Timothy Louie, a Lovett College junior, said that he believes Wong is hesitant to give extensions to his students. He said that when he met with Christopher Jermaine, the chair of the Computer Science department, about this issue on Friday morning, Jermaine validated many of Louie’s concerns.

“It was a pretty enlightening conversation because he just confirmed things [and said] this is an ongoing issue, ‘We know, we sympathize with you, the course cannot continue this way forever,’” Louie said.

Christopher Jermaine declined a request for an interview with the Thresher.

After the Piazza posts on Friday, some students also expressed their disappointment with Wong’s response. Espinoza said he thought the response was insensitive to students struggling with mental health as a result of the class and Louie said he felt Wong shifted responsibility onto the students.

“He shifted all the responsibility on us. He was like, ‘It’s entirely your fault that you weren’t able to do this as I expected,’” Louie said. “I’ve seen the efforts of me and my fellow students, we worked [very hard] to get this done. Yeah, it’s not good, but that’s not entirely our fault.”

Some students also pointed to the disorganization of the class resources as an added stressor for the class. Tao and Scaccia both said that the inability to find resources easily makes solving issues much more difficult.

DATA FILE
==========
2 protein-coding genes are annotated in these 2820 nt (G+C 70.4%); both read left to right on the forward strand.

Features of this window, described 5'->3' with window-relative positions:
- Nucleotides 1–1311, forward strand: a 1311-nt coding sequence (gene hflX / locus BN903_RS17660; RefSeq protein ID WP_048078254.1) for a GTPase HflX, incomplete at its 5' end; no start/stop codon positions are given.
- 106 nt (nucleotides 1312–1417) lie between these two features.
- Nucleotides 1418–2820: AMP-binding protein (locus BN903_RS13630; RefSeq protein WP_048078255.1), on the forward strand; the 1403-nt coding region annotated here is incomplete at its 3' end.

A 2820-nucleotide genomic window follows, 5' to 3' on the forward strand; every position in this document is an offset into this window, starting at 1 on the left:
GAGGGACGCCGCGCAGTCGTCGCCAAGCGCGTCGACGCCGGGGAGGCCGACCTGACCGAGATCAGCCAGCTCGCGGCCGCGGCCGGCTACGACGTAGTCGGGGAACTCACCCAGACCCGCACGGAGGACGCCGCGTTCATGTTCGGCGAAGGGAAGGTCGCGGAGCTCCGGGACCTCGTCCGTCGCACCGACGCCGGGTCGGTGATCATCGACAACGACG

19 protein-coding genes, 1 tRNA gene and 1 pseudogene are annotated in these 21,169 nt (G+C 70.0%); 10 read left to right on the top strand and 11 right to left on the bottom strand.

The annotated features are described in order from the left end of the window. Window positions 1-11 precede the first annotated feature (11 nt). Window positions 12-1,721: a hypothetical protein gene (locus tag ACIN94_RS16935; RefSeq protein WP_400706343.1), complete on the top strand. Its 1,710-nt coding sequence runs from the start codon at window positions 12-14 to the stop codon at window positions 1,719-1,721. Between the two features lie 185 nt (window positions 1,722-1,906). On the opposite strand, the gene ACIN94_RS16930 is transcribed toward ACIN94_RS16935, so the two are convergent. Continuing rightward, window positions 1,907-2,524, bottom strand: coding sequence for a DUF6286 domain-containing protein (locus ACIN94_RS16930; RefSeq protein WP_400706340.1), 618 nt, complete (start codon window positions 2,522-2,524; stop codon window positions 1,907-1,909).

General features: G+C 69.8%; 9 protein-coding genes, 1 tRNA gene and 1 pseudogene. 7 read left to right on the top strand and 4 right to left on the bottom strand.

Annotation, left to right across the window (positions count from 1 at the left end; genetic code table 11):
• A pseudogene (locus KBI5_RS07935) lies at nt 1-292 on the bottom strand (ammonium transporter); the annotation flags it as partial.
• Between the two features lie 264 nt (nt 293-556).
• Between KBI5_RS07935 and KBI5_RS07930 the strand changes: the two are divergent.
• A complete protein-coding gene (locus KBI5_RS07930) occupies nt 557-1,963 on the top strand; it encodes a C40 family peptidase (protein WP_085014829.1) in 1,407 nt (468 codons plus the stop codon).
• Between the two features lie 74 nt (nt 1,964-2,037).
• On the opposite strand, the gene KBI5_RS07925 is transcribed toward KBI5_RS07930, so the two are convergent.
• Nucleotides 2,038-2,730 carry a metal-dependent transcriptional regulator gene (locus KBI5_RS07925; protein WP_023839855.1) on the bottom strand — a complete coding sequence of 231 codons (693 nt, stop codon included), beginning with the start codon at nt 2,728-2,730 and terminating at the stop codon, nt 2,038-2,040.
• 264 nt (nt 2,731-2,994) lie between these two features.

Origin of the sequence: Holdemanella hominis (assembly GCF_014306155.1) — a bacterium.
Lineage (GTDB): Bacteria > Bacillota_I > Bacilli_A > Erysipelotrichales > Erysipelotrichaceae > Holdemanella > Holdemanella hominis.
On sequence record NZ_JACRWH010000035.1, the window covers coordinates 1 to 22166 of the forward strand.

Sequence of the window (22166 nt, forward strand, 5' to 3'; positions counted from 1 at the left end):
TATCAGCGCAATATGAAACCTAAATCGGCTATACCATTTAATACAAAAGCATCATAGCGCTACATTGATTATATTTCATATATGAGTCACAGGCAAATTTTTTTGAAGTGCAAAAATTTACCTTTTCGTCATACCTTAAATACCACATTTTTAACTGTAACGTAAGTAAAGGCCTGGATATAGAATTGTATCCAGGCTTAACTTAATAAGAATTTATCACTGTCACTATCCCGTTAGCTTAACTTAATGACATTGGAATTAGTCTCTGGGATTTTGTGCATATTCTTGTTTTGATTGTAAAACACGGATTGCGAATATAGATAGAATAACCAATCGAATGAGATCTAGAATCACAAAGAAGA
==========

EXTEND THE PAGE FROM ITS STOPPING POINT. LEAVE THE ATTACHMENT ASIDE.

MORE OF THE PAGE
“I feel like if the [resources] were more clear, it’d be a lot more helpful,” Scaccia said. “At the same time, he isn’t doing this because he hates us. He genuinely does care about the class, he tried really hard on the class.”

Head teaching assistant Bri Bumgardner said that this class was probably her most challenging computer science class in regards to time-management. She said that she believes Wong is a very dedicated, involved and passionate professor, but that improvements can be made at a curriculum level.

“In the future, I would be interested in seeing the class broken back into two classes, which I’ve heard from faculty is how it used to be taught,” Bumgardner, a Sid Richardson College senior, said. “The material covered in COMP 310 is very important for the major, and I believe that this would only add to the benefit of the course by addressing pacing concerns and possibly presenting the opportunity for inclusion of more material.”